ADEL, Iowa -- Seven years, no taxes...not a bad deal, right? The tax abatement program has attracted folks to Adel from all over, causing lots of growth and new developments like Bear Estates off of 288th Trail.
"It was a big deciding factor in moving out to Adel and building a house," said Ashli Agard, who moved to Adel from Urbandale.
"No taxes has been huge," said Karie Livingston. "We lived in Ankeny before, and so it was just a good opportunity for us to build in Adel and it made it affordable to do that."
But not everyone sees the tax abatement plan as a good thing.
"My husband and I are probably what I would call the first casualty of the abatement issue," said ReNae Arnold of K Avenue. ReNae and her husband bought a new construction foreclosure house in Adel in 2009, on South 16th Street. The couple poured money into the home to fix it up and then put it on the market.
"We bought it for $235,000," said Arnold. "With everything that we did to finish it and by the time we were done we should have been able to sell it for at least $329,000, and we ended up selling it for $284,900, so we did not break even at that point."
ReNae says they just could not compete with the tax abated homes.
"We just couldn't get anybody to look at it because they were going a block down the street for the tax abated homes, because if anybody hears they get $40-50,000 in free taxes, they think they're getting a good deal on a new home."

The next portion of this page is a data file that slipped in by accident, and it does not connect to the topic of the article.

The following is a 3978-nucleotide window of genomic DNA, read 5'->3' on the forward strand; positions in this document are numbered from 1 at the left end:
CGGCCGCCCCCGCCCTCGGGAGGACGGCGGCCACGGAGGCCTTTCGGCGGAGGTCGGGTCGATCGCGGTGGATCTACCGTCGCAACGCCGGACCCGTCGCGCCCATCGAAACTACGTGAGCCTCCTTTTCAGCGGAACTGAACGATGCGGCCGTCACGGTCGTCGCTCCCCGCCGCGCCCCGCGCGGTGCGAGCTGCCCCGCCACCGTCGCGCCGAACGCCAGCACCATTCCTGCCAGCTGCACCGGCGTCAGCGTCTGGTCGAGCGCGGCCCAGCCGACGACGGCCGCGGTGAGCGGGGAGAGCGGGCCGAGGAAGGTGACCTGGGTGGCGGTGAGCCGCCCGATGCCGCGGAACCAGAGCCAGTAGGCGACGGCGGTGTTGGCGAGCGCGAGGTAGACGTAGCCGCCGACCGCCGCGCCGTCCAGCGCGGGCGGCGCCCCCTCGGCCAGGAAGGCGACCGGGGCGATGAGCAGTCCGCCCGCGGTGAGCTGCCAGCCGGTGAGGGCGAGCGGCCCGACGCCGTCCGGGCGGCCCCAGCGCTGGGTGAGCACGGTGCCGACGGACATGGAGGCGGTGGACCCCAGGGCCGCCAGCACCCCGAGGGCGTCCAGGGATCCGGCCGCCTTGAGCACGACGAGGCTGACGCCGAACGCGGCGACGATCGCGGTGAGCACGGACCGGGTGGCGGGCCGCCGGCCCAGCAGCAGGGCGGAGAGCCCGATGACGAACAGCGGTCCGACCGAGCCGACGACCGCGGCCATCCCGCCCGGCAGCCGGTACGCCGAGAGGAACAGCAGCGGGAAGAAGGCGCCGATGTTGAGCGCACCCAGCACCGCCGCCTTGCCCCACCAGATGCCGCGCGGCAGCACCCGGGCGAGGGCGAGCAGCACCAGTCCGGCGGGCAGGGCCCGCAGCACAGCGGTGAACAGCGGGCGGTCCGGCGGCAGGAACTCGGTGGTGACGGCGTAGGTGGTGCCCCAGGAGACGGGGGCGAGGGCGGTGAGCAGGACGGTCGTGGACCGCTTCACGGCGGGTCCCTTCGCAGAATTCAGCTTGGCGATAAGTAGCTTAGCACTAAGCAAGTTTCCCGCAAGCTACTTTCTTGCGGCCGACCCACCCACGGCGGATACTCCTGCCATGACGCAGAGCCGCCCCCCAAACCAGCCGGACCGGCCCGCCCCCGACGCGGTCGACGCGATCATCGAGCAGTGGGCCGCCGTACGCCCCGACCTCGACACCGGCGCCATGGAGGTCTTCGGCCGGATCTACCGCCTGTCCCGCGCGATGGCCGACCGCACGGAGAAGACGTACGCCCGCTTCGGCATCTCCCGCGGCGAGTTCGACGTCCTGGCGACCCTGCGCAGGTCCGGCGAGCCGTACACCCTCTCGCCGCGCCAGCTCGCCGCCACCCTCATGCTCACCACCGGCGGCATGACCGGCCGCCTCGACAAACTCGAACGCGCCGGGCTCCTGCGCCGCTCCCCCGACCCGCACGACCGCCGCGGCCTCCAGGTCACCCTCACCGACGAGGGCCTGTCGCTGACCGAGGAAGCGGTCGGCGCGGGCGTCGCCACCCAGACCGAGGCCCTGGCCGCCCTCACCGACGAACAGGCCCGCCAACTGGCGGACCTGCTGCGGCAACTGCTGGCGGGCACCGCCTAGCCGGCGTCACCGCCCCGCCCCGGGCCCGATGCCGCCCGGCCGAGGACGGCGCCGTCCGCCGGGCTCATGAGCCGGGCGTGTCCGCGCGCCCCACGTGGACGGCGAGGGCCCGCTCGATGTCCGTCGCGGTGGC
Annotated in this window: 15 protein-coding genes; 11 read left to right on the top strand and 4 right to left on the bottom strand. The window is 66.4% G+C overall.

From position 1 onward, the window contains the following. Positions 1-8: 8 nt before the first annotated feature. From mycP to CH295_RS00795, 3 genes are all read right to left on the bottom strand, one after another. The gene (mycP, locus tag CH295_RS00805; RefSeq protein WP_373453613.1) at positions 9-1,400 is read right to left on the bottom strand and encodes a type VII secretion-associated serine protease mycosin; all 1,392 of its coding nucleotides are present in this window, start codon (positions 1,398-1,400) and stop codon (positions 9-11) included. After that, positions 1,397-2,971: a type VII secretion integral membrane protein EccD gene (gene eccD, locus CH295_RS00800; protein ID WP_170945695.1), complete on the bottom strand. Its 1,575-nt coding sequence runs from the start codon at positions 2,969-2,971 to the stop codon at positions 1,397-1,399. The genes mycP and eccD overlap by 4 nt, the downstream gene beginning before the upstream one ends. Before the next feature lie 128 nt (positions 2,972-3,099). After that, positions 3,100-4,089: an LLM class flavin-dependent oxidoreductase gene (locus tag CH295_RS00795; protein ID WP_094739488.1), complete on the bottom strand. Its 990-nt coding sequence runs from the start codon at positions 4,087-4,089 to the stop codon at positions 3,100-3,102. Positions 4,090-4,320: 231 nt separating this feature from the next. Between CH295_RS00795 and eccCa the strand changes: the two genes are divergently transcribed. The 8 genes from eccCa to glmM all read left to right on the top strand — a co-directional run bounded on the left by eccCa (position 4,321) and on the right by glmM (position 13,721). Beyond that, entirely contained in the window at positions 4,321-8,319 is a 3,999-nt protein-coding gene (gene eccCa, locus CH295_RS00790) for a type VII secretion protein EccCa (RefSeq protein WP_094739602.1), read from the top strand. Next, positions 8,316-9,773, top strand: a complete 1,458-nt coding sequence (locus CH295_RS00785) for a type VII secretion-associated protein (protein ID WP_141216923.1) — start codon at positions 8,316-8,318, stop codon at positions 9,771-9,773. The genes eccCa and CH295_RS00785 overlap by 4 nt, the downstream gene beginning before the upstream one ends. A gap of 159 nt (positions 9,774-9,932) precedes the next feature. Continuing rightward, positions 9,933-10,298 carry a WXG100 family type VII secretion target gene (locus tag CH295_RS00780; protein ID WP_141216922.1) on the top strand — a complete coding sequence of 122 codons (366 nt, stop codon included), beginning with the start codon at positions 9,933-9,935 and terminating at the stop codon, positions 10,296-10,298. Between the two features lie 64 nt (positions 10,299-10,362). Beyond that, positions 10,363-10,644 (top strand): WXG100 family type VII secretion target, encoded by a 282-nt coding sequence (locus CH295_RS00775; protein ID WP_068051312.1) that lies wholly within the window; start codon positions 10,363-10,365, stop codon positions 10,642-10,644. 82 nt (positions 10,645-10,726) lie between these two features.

ReNae's father, a state lawmaker, is concerned about the tax abatements causing what he calls a "massive transfer of state funding into one school district," to make up for the loss of education funding that would have otherwise been provided for by property taxes.
"It's unfair and if all, very many school districts around the state did that, it would totally tilt our state budget," said Republican Representative Ralph Watts of Adel.
Todd Chapman, a lifelong resident of the community, shares that concern.
"If other cities do this, what Adel's doing, I mean think of the millions of dollars that the state's going to have to come up with to backfill every other school," said Chapman.
Now the city is proposing an annexation of more than 1,000 acres south of town. A public hearing on annexation was scheduled for Tuesday night at at the library, but the city canceled that hearing after realizing it had not mailed out written notices within 14 business days of the scheduled public hearing, as is required.